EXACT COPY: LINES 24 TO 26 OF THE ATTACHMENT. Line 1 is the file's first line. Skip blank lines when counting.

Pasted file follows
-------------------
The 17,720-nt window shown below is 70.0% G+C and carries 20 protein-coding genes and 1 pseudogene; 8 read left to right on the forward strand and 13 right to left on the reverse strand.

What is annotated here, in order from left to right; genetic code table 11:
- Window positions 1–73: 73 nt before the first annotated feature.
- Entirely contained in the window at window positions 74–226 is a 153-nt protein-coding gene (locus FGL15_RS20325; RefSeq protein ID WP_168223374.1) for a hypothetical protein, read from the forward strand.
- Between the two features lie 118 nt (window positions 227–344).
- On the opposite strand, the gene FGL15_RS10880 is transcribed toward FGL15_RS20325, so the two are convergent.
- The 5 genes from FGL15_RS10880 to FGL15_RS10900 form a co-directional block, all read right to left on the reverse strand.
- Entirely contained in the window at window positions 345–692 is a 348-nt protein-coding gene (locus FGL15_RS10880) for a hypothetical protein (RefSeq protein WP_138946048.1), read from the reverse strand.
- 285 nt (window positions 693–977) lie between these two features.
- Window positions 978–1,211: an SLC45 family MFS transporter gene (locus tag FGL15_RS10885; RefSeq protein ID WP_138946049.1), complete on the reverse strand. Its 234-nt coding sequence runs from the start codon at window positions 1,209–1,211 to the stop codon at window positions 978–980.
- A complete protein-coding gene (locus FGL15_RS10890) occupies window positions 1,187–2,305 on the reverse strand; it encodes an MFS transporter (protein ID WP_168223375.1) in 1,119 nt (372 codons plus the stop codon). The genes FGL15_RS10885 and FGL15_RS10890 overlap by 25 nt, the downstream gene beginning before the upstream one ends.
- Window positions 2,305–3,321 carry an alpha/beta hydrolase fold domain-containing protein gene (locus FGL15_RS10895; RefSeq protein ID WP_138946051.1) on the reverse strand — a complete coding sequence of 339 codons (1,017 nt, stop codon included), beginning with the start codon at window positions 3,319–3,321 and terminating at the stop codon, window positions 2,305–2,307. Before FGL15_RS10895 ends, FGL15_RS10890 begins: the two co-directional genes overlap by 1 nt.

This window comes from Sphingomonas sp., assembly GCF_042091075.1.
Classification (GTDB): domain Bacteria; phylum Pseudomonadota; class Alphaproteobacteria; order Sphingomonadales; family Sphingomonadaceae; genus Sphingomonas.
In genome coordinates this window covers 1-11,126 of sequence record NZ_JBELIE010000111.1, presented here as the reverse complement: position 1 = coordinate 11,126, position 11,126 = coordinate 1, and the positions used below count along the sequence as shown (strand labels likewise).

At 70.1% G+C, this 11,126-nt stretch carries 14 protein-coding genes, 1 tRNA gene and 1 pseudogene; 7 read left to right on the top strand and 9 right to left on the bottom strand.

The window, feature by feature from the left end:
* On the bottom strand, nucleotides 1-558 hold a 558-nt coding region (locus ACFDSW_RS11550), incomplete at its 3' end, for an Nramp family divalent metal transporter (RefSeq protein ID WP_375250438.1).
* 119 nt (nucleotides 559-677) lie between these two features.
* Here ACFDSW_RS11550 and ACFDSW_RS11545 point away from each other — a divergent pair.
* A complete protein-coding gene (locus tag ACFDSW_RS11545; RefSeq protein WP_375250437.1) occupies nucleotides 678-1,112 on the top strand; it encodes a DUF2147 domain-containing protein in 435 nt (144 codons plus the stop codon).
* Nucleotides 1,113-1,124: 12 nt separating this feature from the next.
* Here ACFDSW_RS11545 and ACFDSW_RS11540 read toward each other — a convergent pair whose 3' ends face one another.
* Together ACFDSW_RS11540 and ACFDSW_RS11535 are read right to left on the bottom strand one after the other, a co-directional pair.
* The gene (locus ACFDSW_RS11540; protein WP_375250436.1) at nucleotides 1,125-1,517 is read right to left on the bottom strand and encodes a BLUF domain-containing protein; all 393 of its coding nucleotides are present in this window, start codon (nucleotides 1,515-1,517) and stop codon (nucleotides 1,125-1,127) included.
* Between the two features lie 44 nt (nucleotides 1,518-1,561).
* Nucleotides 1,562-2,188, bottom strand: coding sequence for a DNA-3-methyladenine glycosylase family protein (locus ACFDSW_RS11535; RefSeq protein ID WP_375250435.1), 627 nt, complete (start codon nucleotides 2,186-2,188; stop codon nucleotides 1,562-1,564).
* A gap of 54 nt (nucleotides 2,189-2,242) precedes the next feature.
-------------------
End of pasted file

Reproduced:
* Together ACFDSW_RS11540 and ACFDSW_RS11535 are read right to left on the bottom strand one after the other, a co-directional pair.
* The gene (locus ACFDSW_RS11540; protein WP_375250436.1) at nucleotides 1,125-1,517 is read right to left on the bottom strand and encodes a BLUF domain-containing protein; all 393 of its coding nucleotides are present in this window, start codon (nucleotides 1,515-1,517) and stop codon (nucleotides 1,125-1,127) included.
* Between the two features lie 44 nt (nucleotides 1,518-1,561).